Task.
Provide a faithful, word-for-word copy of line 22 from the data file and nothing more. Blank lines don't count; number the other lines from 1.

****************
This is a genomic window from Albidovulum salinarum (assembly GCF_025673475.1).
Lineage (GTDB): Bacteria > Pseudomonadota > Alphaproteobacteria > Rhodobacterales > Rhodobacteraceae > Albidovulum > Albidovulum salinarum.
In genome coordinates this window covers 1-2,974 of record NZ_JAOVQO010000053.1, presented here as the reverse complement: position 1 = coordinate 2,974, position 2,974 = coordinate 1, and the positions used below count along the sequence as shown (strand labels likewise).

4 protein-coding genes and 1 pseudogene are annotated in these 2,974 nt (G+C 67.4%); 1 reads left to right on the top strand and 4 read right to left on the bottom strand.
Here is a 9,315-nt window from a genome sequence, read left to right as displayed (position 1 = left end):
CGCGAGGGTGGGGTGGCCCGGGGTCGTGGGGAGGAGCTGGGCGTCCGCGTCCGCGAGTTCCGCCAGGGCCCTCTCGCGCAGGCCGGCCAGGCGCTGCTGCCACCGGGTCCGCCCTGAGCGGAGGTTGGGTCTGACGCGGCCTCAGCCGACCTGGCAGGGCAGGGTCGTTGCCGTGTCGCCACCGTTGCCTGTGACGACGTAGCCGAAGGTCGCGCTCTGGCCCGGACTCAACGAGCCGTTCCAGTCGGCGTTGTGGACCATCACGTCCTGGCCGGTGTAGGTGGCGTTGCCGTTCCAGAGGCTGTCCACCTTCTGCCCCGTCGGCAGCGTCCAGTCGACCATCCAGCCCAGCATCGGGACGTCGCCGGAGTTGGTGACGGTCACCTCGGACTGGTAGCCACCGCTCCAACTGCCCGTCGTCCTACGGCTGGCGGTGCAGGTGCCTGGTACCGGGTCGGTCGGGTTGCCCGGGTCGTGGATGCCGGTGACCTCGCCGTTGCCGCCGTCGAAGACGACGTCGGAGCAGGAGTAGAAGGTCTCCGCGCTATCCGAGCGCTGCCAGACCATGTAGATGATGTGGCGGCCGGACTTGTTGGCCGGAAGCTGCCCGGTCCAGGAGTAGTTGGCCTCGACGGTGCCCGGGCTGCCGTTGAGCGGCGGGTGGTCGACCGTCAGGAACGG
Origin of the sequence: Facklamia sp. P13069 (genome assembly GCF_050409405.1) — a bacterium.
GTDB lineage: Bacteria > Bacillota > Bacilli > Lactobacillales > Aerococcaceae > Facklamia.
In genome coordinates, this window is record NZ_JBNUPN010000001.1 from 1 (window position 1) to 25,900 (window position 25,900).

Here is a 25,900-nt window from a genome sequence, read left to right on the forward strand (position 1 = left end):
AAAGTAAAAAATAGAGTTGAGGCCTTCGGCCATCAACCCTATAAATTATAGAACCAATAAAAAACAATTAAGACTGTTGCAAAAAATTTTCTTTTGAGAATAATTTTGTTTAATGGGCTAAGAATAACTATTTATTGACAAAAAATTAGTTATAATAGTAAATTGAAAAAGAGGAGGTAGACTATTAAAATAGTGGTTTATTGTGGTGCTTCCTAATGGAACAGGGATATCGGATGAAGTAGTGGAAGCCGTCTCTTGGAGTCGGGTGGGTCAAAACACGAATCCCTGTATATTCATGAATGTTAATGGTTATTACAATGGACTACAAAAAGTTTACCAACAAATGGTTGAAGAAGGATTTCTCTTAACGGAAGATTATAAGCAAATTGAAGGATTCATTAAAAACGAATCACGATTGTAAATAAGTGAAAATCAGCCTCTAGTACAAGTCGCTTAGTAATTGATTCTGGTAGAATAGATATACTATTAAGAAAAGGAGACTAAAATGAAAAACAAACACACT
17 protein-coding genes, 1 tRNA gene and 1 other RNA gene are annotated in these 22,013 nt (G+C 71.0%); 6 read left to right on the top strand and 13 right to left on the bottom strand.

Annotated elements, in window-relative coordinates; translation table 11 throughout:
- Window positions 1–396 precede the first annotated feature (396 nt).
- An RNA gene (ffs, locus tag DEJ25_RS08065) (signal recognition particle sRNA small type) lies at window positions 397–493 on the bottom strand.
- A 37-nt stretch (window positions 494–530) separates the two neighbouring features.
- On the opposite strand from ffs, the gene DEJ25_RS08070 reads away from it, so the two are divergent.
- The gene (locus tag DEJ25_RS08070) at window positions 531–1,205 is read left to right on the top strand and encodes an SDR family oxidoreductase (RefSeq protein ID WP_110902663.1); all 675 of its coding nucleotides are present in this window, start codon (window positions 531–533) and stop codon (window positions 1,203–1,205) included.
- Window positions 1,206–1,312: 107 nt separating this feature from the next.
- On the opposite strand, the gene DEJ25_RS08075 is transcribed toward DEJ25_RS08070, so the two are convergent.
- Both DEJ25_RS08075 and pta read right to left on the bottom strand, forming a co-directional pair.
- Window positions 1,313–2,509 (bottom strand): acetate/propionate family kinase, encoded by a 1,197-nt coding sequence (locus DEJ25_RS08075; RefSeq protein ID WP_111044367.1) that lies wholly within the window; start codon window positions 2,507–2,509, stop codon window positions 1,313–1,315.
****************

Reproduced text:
- Window positions 1,313–2,509 (bottom strand): acetate/propionate family kinase, encoded by a 1,197-nt coding sequence (locus DEJ25_RS08075; RefSeq protein ID WP_111044367.1) that lies wholly within the window; start codon window positions 2,507–2,509, stop codon window positions 1,313–1,315.